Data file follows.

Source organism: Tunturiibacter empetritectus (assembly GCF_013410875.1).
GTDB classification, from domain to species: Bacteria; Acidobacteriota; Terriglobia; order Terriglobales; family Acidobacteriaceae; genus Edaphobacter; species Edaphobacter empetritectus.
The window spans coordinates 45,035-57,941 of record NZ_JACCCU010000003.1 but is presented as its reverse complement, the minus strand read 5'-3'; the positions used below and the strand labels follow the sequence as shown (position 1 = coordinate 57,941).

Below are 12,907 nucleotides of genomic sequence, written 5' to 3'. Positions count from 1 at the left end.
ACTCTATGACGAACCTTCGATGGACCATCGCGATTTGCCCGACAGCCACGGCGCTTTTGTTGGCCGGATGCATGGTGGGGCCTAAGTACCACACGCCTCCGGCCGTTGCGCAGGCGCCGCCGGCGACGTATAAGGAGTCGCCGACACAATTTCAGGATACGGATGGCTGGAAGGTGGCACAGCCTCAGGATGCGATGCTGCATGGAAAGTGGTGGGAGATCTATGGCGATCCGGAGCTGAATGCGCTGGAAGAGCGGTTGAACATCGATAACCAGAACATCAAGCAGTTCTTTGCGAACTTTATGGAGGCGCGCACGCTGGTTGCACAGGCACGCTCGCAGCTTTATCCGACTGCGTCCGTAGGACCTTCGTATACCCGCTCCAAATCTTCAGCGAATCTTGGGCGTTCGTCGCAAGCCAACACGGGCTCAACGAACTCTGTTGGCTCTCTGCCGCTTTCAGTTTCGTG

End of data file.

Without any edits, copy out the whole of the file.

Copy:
Source organism: Tunturiibacter empetritectus (assembly GCF_013410875.1).
GTDB classification, from domain to species: Bacteria; Acidobacteriota; Terriglobia; order Terriglobales; family Acidobacteriaceae; genus Edaphobacter; species Edaphobacter empetritectus.
The window spans coordinates 45,035-57,941 of record NZ_JACCCU010000003.1 but is presented as its reverse complement, the minus strand read 5'-3'; the positions used below and the strand labels follow the sequence as shown (position 1 = coordinate 57,941).

Below are 12,907 nucleotides of genomic sequence, written 5' to 3'. Positions count from 1 at the left end.
ACTCTATGACGAACCTTCGATGGACCATCGCGATTTGCCCGACAGCCACGGCGCTTTTGTTGGCCGGATGCATGGTGGGGCCTAAGTACCACACGCCTCCGGCCGTTGCGCAGGCGCCGCCGGCGACGTATAAGGAGTCGCCGACACAATTTCAGGATACGGATGGCTGGAAGGTGGCACAGCCTCAGGATGCGATGCTGCATGGAAAGTGGTGGGAGATCTATGGCGATCCGGAGCTGAATGCGCTGGAAGAGCGGTTGAACATCGATAACCAGAACATCAAGCAGTTCTTTGCGAACTTTATGGAGGCGCGCACGCTGGTTGCACAGGCACGCTCGCAGCTTTATCCGACTGCGTCCGTAGGACCTTCGTATACCCGCTCCAAATCTTCAGCGAATCTTGGGCGTTCGTCGCAAGCCAACACGGGCTCAACGAACTCTGTTGGCTCTCTGCCGCTTTCAGTTTCGTG